All but two of Scotland’s offshore marine ‘protected’ areas are paper parks

Fishing boat

Data shows over 44,000 hours of fishing with bottom-towed gear in Scotland’s Marine Protected Area network in 2020 

ALL bar two of Scotland’s 24 offshore benthic Marine Protected Areas (MPAs) were damaged by bottom-towed fishing gears in 2020, making their ‘protected’ status mere lines on a paper map. Oceana recorded over 44,000 fishing hours using bottom-towed gear in inshore and offshore MPAs in the Scottish Exclusive Economic Zone (EEZ) in 2020. The analysis further shows that about 300 large bottom-trawlers and dredgers plough Scotland’s protected seabed on a near-daily basis.  

“We are calling on Scottish Ministers to take urgent action to ban bottom-towed fishing gear in all of Scotland’s Marine Protected Areas and reinstate the 3 nautical mile inshore trawl and dredge ban,” said Melissa Moore, head of UK policy at Oceana. “As well as being destructive, continued licensing of this activity is illegal under marine wildlife laws. Scotland needs to step up and protect its rich and diverse marine life. These damaging fishing methods also have a devasting impact on blue carbon habitats and ruin the fishing grounds of low-impact fishermen such as creelers.”  

Of the Scottish offshore MPAs, only the deep-sea Hatton-Rockall Basin and Hatton Bank MPAs, far off to the West of Scotland, were not bottom-trawled. Offshore MPAs impacted include the Southern Trench, where a staggering 13,000 hours of fishing with bottom-towed gear took place in 2020. During an expedition to the Southern Trench in 2017, Oceana documented 16 species and seven habitat types that are considered priorities for conservation under Scottish or international frameworks. Key findings included kelp forests, reefs and other aggregations formed by ross worm, submerged caves, and sea pen and burrowing megafauna communities. 

69 inshore MPAs in Scotland were also intensely disturbed. For example South Arran MPA, designated to protect ocean quahog, kelp and seagrass beds, maerl beds and burrowing bivalves, had 2,295 fishing hours. On the other hand, Moray Firth, with its important sandbanks and bottlenose dolphins, had 880 fishing hours recorded.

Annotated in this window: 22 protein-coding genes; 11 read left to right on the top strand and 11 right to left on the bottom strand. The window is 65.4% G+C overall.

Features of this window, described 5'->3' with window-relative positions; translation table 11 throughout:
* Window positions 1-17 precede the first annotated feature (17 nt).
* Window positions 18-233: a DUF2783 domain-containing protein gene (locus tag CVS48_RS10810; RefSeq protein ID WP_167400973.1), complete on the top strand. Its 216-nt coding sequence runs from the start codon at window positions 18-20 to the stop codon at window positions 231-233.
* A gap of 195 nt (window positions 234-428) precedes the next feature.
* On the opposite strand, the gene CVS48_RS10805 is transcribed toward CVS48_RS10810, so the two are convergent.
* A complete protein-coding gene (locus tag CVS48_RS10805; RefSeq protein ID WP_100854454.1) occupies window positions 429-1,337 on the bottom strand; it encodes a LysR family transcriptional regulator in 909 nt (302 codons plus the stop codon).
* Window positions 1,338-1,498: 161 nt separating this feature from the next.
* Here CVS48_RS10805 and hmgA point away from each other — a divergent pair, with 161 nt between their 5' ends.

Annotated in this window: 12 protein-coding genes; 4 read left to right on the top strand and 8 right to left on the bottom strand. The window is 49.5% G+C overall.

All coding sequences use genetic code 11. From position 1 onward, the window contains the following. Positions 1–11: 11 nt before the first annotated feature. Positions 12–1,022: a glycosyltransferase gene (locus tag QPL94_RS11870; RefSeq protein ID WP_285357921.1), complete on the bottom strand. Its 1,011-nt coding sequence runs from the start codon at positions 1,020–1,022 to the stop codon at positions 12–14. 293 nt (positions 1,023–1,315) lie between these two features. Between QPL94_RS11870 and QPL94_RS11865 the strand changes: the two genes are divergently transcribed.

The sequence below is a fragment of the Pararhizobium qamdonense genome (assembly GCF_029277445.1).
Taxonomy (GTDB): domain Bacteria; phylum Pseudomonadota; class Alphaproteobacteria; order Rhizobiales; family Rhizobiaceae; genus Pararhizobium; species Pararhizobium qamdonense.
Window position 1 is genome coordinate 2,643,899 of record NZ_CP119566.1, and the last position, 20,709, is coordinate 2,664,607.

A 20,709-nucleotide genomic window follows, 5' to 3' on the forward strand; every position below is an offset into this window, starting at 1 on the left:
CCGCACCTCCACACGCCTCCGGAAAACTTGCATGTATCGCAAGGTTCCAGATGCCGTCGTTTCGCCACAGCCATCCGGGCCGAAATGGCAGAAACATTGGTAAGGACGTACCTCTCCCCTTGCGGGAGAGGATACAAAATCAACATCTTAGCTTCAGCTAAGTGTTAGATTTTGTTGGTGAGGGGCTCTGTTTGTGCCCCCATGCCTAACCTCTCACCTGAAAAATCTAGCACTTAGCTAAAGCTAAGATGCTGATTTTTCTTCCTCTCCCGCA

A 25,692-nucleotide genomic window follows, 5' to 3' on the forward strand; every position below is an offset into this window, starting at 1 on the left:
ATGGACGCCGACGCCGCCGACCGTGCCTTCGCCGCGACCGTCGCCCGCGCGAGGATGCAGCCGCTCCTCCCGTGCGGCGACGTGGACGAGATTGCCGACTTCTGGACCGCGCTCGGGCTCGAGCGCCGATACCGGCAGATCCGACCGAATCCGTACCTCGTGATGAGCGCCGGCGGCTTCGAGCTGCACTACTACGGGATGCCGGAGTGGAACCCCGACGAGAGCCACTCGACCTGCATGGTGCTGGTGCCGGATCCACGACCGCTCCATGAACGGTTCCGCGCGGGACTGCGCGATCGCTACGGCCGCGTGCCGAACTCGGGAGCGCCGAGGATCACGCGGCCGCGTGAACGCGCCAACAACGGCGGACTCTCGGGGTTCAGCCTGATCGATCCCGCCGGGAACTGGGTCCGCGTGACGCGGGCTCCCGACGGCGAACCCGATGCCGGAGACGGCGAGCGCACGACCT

Bottom trawling and dredging are the most destructive methods to catch fish, causing a high impact on marine habitats, and effectively clear-cutting everything living on the seafloor. 

This is not just an ecological disaster – trawling adds to the climate emergency and urgently needs addressing ahead of COP 26. According to a recent study, fishing boats that trawl the ocean floor release as much carbon dioxide into the water column as the entire aviation industry releases into the atmosphere, and UK waters are especially impacted.  

Using bottom-towed fishing gear often results in irreversible damage to sensitive habitats such as maërl beds, coralligenous reefs, deep-sea coral reefs, gorgonian gardens and sponge grounds. Among the fish that are discarded by the bottom trawlers are often juveniles of valuable species, but also species of low or non-commercial interest, which are nevertheless important for the ecosystem’s equilibrium.  

Bottom trawling has also seriously damaged fragile ecosystems like cold-water corals, which may be hundreds of years old but can be destroyed in the passing of a single bottom trawl. Once coral and sponge communities are destroyed, commercial fish and other species dependent on them for spawning, shelter, nurseries, protection and food, may also disappear.  

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